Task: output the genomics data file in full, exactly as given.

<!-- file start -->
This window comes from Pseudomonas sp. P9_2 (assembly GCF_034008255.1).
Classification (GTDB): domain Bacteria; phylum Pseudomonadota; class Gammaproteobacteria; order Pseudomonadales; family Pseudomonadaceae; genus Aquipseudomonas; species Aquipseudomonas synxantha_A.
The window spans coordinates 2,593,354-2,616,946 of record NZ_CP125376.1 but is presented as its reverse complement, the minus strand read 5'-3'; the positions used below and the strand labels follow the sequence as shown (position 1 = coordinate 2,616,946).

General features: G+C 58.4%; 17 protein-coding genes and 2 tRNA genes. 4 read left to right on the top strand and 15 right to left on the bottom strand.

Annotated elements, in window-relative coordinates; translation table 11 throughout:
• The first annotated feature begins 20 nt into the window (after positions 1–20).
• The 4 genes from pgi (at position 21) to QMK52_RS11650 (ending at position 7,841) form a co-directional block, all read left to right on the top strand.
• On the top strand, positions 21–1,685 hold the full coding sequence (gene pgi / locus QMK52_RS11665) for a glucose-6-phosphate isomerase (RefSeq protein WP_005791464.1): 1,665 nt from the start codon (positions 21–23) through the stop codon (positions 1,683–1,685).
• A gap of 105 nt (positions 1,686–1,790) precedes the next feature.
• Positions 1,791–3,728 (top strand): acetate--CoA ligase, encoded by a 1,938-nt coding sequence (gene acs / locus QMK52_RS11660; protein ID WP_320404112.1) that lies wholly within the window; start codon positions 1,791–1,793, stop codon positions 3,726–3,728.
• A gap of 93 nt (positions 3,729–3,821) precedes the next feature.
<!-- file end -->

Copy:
This window comes from Pseudomonas sp. P9_2 (assembly GCF_034008255.1).
Classification (GTDB): domain Bacteria; phylum Pseudomonadota; class Gammaproteobacteria; order Pseudomonadales; family Pseudomonadaceae; genus Aquipseudomonas; species Aquipseudomonas synxantha_A.
The window spans coordinates 2,593,354-2,616,946 of record NZ_CP125376.1 but is presented as its reverse complement, the minus strand read 5'-3'; the positions used below and the strand labels follow the sequence as shown (position 1 = coordinate 2,616,946).

General features: G+C 58.4%; 17 protein-coding genes and 2 tRNA genes. 4 read left to right on the top strand and 15 right to left on the bottom strand.

Annotated elements, in window-relative coordinates; translation table 11 throughout:
• The first annotated feature begins 20 nt into the window (after positions 1–20).
• The 4 genes from pgi (at position 21) to QMK52_RS11650 (ending at position 7,841) form a co-directional block, all read left to right on the top strand.
• On the top strand, positions 21–1,685 hold the full coding sequence (gene pgi / locus QMK52_RS11665) for a glucose-6-phosphate isomerase (RefSeq protein WP_005791464.1): 1,665 nt from the start codon (positions 21–23) through the stop codon (positions 1,683–1,685).
• A gap of 105 nt (positions 1,686–1,790) precedes the next feature.
• Positions 1,791–3,728 (top strand): acetate--CoA ligase, encoded by a 1,938-nt coding sequence (gene acs / locus QMK52_RS11660; protein ID WP_320404112.1) that lies wholly within the window; start codon positions 1,791–1,793, stop codon positions 3,726–3,728.
• A gap of 93 nt (positions 3,729–3,821) precedes the next feature.